Austerity takes some hits
This is a welcome development:
Call them the debt crisis dissenters.
The two parties are miles apart on how to cut the deficit and national debt: Republicans want to slash spending even more. Democrats want to raise revenue.
And then there are the other Democrats — the ones who reject the entire premise of the current high-stakes fiscal fight. There’s no short-term deficit problem, they say, and there isn’t even an urgent debt crisis that requires immediate attention. This group could make it even harder for President Barack Obama to strike a grand bargain because they increasingly see no immediate need for either new spending cuts or significantly more revenue, both of which they say could further slow the economy.
the intellectual shift away from austerity is not just coming from the left.
The conservative American Enterprise Institute issued a paper last week saying Congress has already achieved enough deficit reduction for now. Other organizations not typically associated with free-spending liberalism, including the International Monetary Fund and Goldman Sachs, have cautioned that the austerity movement — which favors rapid reduction of national debt — may be worsening Europe’s economic problems and slowing down the U.S. recovery, as well.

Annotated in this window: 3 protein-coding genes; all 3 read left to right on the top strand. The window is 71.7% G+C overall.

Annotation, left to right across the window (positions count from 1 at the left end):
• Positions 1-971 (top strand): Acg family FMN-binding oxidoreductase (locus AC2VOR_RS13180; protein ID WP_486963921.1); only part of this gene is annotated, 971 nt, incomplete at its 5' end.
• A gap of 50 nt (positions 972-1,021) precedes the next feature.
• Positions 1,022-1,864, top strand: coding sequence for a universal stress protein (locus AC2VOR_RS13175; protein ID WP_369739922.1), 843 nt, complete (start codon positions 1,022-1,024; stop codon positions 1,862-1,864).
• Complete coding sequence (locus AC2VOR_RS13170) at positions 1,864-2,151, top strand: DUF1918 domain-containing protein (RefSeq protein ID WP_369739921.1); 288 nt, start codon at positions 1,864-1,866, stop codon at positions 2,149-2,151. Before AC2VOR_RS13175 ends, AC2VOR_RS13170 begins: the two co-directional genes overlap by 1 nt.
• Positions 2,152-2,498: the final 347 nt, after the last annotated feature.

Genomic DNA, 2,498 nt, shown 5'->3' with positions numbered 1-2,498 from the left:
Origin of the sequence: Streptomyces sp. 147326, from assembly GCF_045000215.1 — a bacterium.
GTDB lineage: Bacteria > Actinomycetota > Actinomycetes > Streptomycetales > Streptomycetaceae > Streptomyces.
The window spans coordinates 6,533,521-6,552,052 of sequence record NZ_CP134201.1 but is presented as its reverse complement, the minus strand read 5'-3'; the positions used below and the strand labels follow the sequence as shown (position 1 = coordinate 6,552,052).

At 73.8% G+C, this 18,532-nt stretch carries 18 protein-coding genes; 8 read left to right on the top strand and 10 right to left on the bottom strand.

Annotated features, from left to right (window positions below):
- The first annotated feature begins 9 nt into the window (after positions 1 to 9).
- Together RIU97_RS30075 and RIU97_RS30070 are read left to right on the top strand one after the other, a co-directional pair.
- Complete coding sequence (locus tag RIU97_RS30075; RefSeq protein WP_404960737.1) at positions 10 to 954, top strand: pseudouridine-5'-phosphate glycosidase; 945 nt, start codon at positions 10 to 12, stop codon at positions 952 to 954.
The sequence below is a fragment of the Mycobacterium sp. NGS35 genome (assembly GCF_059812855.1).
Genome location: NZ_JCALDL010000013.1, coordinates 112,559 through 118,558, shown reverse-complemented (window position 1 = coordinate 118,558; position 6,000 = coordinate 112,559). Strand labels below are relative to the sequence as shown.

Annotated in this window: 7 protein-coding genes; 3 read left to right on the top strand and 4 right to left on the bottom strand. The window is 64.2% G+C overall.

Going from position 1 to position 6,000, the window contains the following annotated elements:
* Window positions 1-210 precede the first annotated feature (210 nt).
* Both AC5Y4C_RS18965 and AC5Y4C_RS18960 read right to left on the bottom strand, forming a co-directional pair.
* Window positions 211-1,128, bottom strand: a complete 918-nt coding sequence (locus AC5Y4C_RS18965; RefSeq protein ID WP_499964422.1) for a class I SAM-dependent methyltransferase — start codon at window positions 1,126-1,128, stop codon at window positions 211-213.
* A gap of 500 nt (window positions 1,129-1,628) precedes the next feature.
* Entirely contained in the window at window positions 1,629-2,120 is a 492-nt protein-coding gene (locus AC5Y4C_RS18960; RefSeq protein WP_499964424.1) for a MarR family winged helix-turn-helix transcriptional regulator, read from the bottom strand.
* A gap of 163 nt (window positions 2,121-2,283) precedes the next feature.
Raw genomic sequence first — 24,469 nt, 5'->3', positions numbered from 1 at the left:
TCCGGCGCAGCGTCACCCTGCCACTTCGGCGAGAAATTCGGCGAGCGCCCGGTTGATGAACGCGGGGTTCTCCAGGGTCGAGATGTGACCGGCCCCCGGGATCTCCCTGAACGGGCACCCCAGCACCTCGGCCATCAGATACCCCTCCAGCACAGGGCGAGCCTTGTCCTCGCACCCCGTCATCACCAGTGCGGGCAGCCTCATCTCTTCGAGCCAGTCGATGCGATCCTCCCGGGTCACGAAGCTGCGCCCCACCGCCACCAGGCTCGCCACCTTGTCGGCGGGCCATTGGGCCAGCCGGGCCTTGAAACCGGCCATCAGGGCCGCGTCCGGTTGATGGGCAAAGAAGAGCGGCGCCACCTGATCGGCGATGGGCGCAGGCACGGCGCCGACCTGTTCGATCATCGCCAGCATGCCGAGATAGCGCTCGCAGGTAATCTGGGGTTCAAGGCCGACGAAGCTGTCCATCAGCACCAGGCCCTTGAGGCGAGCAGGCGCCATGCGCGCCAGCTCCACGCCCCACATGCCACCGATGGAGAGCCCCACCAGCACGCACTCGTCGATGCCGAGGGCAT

Meanwhile, last week Team Austerity took a hit when their favorite economic study turned out not to mean what they think it means. Paul Krugman responds with his umpteenth highly readable primer on what we should do instead of embracing austerity. And Ezra Klein points out that most economists agree with Krugman's basic theory here, whether or not they share his politics.
The problem is getting Congress on board. Will Washington stop obsessing over deficits and actually do something to help struggling Americans? It remains to be seen, but it's looking somewhat more hopeful.